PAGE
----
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In the same way that Industry 4.0 is disrupting business ecosystems across the globe, the meteoric rise of artificial intelligence, machine learning, 5G, IoT and analytical technologies are causing almost as much of a headache for the US Joint Services as aircraft carriers caused for the Imperial Japanese Navy in 1945. 

The issue is this: the United States Air Force currently has plans to build over 1,700 Lockheed Martin F-35 Lightning fighter jets. Each jet costs approximately $82mn to produce. That’s a hefty price tag, considering that, in 2018, researchers at the University of Dayton Research Institute showed exactly what happens when a two pound drone strikes an airplane’s wing. With the plummeting prices in consumer drones, and the increasing capabilities of unmanned military technology, the age of the expensive American weapons platform could go the way of the battleship. 

At least, sort of so thinks the US DoD. In February 2019, the US Army opened its new Army Futures Command hub, The Capital Factory, in Austin Texas. According to an Inc report, the center is “the most sweeping modernization effort in decades across the largest branch of the military. As the pace of tech change has quickened, the Army has begun to look badly outdated in fields like artificial intelligence and robotics.” 

The American military agrees. The DoD’s Unmanned Systems Integrated Roadmap for 2017-2042 states that “U.S. military strategy in the modern era has focused on maintaining technological superiority over our adversaries. However, the ability of DoD to maintain a strategic advantage over its adversaries through developments in science and technology (S&T) is being challenged by globalization and the information revolution. Ongoing advancements in autonomy offer DoD the ability to maintain its technical superiority in a variety of areas, including unmanned systems. Due to the revolutionary potential of the technology, DoD must continue to pursue innovations in autonomy that enhance the integration of unmanned systems into the future Joint Force structure.”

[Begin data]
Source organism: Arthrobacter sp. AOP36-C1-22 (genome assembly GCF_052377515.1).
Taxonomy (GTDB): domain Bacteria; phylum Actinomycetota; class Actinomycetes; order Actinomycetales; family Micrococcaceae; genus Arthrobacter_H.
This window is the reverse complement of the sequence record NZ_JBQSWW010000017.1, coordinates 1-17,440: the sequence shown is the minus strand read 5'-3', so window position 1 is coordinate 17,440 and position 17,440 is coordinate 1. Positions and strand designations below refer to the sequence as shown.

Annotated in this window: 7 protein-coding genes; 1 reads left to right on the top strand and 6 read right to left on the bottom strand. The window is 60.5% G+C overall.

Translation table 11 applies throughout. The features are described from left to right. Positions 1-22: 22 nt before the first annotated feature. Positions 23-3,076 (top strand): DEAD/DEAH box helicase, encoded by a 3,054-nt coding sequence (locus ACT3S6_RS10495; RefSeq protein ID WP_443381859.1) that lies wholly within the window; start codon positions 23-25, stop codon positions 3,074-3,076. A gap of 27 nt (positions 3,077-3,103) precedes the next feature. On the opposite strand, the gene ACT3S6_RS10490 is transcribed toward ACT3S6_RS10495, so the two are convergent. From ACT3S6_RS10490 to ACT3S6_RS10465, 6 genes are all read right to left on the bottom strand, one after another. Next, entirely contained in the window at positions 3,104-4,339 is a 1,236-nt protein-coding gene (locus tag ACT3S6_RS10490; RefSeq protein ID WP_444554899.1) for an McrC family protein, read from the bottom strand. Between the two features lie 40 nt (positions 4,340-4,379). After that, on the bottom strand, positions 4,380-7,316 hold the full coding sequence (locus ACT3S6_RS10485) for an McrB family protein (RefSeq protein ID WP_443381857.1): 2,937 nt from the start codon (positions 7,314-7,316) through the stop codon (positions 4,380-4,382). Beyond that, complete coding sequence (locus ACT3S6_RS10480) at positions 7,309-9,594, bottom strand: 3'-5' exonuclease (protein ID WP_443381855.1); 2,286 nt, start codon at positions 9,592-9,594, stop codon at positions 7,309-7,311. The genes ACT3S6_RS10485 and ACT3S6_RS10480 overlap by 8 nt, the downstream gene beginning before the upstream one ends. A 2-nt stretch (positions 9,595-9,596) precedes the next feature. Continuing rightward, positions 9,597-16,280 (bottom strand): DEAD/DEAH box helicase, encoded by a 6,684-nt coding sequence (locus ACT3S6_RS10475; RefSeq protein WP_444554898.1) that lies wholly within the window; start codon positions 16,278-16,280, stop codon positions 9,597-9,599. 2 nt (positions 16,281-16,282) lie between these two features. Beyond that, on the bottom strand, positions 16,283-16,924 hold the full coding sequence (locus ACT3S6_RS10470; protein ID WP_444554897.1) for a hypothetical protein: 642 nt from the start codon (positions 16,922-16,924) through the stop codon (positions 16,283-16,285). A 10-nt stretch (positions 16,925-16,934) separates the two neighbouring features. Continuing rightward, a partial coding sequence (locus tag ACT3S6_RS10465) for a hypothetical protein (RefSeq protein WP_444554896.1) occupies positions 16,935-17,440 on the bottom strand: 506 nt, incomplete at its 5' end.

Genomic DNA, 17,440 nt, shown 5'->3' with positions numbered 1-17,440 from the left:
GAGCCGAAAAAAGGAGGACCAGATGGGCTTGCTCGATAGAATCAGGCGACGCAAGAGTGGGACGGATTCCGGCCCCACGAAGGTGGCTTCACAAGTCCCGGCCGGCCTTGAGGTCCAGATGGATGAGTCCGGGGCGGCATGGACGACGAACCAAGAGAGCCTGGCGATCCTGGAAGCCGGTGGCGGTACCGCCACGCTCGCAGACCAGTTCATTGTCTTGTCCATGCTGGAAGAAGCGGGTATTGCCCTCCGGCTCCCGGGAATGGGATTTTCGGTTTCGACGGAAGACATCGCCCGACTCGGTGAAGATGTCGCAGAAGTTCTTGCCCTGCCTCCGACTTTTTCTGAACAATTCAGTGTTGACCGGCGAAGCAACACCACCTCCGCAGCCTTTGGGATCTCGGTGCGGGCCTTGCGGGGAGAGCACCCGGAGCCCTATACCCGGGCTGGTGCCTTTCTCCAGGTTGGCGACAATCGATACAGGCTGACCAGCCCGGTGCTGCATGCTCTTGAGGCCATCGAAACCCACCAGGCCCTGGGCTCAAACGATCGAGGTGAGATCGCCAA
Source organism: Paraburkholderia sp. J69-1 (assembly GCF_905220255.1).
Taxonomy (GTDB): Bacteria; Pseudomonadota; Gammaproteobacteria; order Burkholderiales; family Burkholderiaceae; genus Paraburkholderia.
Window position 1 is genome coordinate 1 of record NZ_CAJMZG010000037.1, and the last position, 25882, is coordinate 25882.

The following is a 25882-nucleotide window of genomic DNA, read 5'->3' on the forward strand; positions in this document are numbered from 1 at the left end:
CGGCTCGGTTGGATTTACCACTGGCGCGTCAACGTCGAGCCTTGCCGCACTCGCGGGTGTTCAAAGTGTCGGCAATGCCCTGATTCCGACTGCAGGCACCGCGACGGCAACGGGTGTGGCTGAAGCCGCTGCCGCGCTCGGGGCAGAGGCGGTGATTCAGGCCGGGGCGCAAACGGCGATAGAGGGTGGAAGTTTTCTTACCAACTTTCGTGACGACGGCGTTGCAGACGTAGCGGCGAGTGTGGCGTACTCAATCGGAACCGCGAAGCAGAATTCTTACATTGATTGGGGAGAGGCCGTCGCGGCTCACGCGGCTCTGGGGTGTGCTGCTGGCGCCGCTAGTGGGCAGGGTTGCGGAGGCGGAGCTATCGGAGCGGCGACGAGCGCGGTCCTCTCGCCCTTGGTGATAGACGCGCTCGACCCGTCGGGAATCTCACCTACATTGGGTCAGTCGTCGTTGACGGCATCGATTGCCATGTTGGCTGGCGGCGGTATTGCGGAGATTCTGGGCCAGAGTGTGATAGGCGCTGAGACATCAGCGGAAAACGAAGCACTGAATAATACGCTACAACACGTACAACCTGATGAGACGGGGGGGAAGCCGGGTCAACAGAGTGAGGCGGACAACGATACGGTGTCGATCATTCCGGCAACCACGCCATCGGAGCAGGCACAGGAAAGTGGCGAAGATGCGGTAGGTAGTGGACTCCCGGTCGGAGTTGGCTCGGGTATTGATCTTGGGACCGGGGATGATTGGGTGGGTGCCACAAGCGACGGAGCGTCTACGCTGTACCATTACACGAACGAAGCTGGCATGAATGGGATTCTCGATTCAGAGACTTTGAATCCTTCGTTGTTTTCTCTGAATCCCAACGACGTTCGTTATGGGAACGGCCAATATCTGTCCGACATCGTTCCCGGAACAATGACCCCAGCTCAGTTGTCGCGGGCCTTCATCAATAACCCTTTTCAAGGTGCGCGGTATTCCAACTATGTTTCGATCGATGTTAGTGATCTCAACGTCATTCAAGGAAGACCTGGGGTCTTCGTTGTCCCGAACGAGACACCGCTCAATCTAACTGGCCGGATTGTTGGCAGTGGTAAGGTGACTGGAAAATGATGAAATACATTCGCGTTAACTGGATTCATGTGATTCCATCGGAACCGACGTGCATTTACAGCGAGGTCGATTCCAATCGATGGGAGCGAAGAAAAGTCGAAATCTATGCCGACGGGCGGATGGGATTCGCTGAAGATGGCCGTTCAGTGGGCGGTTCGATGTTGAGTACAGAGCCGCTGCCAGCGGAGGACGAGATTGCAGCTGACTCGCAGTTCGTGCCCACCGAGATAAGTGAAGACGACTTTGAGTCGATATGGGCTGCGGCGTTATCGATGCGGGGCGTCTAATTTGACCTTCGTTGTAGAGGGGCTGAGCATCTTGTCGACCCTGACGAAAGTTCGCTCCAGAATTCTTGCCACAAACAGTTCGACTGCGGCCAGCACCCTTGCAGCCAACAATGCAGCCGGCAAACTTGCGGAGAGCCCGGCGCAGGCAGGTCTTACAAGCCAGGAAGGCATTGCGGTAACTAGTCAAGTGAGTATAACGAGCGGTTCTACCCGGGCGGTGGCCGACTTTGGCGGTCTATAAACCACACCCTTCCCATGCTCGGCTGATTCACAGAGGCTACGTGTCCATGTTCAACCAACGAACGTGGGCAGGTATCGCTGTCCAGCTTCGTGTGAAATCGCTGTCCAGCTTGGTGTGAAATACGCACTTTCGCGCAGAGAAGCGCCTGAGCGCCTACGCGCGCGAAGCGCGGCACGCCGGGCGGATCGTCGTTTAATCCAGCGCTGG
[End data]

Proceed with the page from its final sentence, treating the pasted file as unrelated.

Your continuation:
The US Military envisions the new Capital Factory as one of its best ways to “put decision makers responsible for modernization of the military closer to innovators,” according to Lieutenant-General Stephen Lanza, Retired in a recent article for VentureBeat. “The Army envisions it as being nimble and better able to work with entrepreneurs and innovators.” 

The sentiment is echoed in the proposal for the 2020 DoD budget, which lists its main priorities as investing in the emerging space and cyber warfighting domains; modernizing capabilities in the air, maritime, and land warfighting domains; innovating more rapidly to strengthen our competitive advantage; and sustaining our forces and building on our readiness gains. 

The budgets ‘fully recognizes’ the changing nature of warfare and - in addition to setting aside $72mn for Donald Trump’s somewhat controversial “Space Force” initiative - earmarks $9.6bn for cyber warfare projects, $447mn to build “two large unmanned surface vehicles” for the Navy, and $3.7bn to be invested in unmanned and autonomous projects intended “to enhance freedom of maneuver and lethality in contested environments.” The US Military is (albeit slowly - the budget also contains a $3bn request for a model of aircraft carrier first built around the end of WW2) evolving. 

If it’s going to meet its (again, self-imposed) deadline for having self-driving cars on the road by 2021, Ford is confident that small, military-tested and experienced startups like Quantum Signal are the answer. While a not-insignificant number of technology companies (Google for example) are reticent to take on large and complex projects to provide the world’s largest military with the gear to kill large numbers of people in increasingly complex and effective ways, there are a large number of startups receiving grants from the DoD on a regular basis, testing technologies with civilian applications, and may well be on the way to creating the consumer and enterprise technologies of tomorrow. The speed of digital transformation and technological advancement is only expanding. 

Science Fiction author Claudia Gray wrote: “Napoleon might have understood Dwight D. Eisenhower, who fought not even a hundred and fifty years after Waterloo. But I don't think Eisenhower could even begin to wrap his mind around drone warfare, spy satellites, or any of the technology that now defines the security of our world… For generations now, people have dreaded World War Three. But they’re making a huge mistake. They’re expecting war to look the way it looked before.”